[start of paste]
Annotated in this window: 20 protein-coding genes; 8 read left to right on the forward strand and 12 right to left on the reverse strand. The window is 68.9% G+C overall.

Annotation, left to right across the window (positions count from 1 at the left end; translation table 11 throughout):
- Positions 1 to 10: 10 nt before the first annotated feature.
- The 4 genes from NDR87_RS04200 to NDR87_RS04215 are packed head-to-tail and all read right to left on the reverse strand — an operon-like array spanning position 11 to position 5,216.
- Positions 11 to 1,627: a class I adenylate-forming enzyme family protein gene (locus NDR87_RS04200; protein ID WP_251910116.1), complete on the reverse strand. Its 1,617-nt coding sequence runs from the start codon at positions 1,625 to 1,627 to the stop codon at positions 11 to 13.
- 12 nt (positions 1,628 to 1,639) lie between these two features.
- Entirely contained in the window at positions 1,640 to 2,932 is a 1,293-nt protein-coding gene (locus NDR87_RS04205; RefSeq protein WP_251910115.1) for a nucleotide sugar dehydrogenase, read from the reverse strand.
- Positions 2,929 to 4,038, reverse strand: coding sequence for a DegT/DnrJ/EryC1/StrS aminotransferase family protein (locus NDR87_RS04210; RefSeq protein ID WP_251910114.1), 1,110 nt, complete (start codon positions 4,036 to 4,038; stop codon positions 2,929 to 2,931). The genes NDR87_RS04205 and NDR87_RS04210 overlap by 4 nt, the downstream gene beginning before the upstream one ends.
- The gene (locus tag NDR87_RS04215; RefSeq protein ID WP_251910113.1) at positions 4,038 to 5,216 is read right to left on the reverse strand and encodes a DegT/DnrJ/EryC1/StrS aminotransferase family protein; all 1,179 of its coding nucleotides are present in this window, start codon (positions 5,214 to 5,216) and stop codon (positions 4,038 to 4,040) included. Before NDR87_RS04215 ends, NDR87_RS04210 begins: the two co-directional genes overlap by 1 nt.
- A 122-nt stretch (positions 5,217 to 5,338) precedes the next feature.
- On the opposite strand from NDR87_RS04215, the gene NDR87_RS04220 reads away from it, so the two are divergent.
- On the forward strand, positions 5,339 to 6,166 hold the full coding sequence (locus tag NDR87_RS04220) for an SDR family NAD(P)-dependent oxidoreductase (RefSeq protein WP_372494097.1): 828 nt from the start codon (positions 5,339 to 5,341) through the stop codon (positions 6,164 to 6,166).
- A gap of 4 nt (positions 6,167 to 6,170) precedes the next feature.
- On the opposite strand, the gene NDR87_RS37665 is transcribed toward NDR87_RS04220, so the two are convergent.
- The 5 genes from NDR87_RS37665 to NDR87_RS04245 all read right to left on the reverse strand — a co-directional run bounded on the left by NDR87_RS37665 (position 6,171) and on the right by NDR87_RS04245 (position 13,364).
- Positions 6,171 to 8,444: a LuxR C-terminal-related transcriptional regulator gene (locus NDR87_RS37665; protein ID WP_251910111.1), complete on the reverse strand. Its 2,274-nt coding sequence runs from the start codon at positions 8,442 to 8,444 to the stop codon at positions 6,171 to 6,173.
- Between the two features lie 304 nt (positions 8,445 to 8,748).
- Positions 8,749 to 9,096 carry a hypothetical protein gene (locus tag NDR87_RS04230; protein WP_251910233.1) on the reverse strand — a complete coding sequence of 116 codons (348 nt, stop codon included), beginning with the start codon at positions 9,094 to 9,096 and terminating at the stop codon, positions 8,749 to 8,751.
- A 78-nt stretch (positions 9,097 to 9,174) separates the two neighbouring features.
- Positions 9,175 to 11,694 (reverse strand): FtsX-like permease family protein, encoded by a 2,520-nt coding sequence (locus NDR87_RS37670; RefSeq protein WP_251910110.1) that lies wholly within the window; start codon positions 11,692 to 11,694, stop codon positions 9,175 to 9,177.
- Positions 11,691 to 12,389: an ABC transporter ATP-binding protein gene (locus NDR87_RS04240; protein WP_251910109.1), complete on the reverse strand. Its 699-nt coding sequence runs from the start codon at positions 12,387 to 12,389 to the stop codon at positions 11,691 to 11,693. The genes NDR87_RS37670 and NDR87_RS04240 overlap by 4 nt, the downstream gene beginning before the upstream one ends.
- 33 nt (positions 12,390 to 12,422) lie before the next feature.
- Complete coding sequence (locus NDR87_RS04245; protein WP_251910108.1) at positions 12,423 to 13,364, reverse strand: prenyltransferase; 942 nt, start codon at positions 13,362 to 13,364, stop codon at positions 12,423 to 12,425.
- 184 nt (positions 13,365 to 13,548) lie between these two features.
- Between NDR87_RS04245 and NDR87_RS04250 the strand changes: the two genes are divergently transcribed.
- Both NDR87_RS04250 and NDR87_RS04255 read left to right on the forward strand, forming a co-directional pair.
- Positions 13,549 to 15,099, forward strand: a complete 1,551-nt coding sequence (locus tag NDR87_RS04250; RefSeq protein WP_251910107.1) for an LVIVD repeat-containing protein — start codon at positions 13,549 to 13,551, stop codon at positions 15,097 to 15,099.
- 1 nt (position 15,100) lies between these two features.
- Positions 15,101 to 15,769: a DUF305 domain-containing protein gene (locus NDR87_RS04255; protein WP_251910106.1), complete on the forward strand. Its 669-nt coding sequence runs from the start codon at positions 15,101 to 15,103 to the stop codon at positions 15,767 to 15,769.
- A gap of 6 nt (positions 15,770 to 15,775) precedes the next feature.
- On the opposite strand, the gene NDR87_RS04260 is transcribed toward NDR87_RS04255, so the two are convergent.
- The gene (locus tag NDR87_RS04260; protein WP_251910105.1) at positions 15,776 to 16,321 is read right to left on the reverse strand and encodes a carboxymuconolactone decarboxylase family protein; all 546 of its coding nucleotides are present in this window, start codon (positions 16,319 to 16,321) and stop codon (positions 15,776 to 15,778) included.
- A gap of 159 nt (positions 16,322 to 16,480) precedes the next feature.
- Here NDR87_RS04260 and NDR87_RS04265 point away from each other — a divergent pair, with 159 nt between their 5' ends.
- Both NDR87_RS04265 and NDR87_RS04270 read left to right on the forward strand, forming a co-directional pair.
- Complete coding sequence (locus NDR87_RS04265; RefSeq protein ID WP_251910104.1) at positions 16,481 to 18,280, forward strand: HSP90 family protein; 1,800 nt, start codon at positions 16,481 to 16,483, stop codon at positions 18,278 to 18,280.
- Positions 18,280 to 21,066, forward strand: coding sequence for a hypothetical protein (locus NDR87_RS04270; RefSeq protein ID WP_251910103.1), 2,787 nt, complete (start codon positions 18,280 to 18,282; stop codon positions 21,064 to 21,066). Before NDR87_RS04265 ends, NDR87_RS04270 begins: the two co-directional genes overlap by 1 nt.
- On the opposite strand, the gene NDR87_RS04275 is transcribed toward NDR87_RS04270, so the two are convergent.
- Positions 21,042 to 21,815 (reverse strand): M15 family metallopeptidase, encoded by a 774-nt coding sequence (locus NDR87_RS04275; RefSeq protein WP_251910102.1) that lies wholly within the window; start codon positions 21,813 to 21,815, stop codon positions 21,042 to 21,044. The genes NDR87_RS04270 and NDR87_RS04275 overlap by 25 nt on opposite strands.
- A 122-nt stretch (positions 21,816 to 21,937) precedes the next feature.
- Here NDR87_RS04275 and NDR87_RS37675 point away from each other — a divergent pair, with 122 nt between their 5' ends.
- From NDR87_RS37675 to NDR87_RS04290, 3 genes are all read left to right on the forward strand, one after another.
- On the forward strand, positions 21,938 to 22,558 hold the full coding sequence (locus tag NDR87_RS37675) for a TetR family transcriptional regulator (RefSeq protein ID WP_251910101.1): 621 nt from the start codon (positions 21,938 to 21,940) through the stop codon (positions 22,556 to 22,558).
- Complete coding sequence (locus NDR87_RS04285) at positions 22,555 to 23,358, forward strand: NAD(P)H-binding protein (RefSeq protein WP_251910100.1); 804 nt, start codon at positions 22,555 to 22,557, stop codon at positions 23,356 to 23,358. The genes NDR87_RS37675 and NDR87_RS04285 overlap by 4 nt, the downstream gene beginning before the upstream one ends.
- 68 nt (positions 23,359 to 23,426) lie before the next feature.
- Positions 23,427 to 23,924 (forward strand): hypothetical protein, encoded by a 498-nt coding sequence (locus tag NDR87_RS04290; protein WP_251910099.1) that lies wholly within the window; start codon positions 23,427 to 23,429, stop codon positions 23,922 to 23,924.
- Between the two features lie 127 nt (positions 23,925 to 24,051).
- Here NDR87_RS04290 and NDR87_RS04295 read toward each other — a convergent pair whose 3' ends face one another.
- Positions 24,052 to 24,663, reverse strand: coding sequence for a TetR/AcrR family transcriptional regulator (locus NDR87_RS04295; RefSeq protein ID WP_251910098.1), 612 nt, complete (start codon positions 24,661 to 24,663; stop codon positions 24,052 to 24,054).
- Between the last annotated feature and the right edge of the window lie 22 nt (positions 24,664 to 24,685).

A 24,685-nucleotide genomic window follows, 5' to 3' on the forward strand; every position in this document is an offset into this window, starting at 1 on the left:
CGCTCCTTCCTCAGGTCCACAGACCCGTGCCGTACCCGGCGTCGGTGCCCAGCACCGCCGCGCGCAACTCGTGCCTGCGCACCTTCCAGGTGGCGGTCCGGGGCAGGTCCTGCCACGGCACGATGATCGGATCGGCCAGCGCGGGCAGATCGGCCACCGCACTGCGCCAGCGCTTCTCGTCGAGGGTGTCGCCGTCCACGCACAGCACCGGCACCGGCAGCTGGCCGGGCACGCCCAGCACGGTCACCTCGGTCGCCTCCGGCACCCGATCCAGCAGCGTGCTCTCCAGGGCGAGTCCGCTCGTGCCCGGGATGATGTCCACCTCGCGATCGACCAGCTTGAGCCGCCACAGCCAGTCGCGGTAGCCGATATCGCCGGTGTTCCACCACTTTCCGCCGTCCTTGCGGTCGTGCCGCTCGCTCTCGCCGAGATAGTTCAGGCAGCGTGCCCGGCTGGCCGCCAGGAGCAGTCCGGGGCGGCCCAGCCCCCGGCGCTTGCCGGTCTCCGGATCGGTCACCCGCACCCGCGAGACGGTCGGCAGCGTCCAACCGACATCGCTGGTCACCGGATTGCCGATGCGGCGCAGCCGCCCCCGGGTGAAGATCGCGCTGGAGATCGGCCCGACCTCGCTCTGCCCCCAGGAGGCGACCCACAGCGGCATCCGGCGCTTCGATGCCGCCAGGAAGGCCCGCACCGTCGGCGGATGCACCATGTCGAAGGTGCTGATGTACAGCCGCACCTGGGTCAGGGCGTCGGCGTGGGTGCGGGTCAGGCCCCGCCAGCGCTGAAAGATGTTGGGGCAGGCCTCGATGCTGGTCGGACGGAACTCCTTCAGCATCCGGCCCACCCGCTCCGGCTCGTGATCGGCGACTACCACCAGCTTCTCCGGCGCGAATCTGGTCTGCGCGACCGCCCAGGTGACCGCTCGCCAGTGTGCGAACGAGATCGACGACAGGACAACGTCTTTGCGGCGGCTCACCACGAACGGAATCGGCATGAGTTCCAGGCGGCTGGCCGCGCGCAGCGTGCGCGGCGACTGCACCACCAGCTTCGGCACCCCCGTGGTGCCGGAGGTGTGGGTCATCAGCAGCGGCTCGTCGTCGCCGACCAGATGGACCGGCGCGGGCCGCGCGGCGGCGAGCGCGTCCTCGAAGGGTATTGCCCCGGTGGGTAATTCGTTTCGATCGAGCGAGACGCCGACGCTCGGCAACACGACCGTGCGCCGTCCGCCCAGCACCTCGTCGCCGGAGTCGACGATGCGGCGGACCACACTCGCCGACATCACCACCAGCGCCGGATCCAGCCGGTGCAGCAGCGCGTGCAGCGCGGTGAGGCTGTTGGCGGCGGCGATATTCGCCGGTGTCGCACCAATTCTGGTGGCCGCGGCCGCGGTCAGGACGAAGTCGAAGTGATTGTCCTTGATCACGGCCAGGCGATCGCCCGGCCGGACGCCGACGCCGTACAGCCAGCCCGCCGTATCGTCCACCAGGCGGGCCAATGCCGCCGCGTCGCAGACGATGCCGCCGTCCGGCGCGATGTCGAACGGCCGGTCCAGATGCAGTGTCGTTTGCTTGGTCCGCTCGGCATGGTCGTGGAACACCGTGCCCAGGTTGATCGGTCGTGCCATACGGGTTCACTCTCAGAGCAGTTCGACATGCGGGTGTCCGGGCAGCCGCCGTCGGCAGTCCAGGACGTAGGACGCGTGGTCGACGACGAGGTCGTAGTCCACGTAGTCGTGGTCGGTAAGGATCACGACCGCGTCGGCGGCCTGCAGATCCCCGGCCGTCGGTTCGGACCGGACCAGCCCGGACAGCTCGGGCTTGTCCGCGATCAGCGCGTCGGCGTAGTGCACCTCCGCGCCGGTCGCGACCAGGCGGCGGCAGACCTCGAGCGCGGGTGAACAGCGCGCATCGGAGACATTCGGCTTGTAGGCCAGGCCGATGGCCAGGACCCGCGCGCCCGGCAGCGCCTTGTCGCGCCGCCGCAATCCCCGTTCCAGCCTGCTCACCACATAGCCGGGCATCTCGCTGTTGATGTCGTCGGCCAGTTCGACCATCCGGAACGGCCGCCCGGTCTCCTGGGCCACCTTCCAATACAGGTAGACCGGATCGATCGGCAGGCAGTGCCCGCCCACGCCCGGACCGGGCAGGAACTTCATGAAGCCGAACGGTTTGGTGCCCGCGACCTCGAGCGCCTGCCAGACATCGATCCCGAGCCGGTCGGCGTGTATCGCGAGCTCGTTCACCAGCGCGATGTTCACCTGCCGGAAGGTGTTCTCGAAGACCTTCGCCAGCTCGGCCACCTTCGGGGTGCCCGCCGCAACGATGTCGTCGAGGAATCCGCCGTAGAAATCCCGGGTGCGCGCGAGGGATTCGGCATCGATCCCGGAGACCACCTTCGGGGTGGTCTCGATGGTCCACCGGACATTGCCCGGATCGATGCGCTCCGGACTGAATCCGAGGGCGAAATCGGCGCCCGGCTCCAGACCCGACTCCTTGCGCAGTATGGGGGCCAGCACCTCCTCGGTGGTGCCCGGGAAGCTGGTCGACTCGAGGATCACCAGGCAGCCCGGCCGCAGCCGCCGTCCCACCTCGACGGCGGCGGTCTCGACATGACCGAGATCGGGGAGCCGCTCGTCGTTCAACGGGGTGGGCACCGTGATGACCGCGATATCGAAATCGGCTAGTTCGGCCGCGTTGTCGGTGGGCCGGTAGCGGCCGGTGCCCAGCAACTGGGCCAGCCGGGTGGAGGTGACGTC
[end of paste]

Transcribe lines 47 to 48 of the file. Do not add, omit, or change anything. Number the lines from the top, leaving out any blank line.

- Between the two features lie 127 nt (positions 23,925 to 24,051).
- Here NDR87_RS04290 and NDR87_RS04295 read toward each other — a convergent pair whose 3' ends face one another.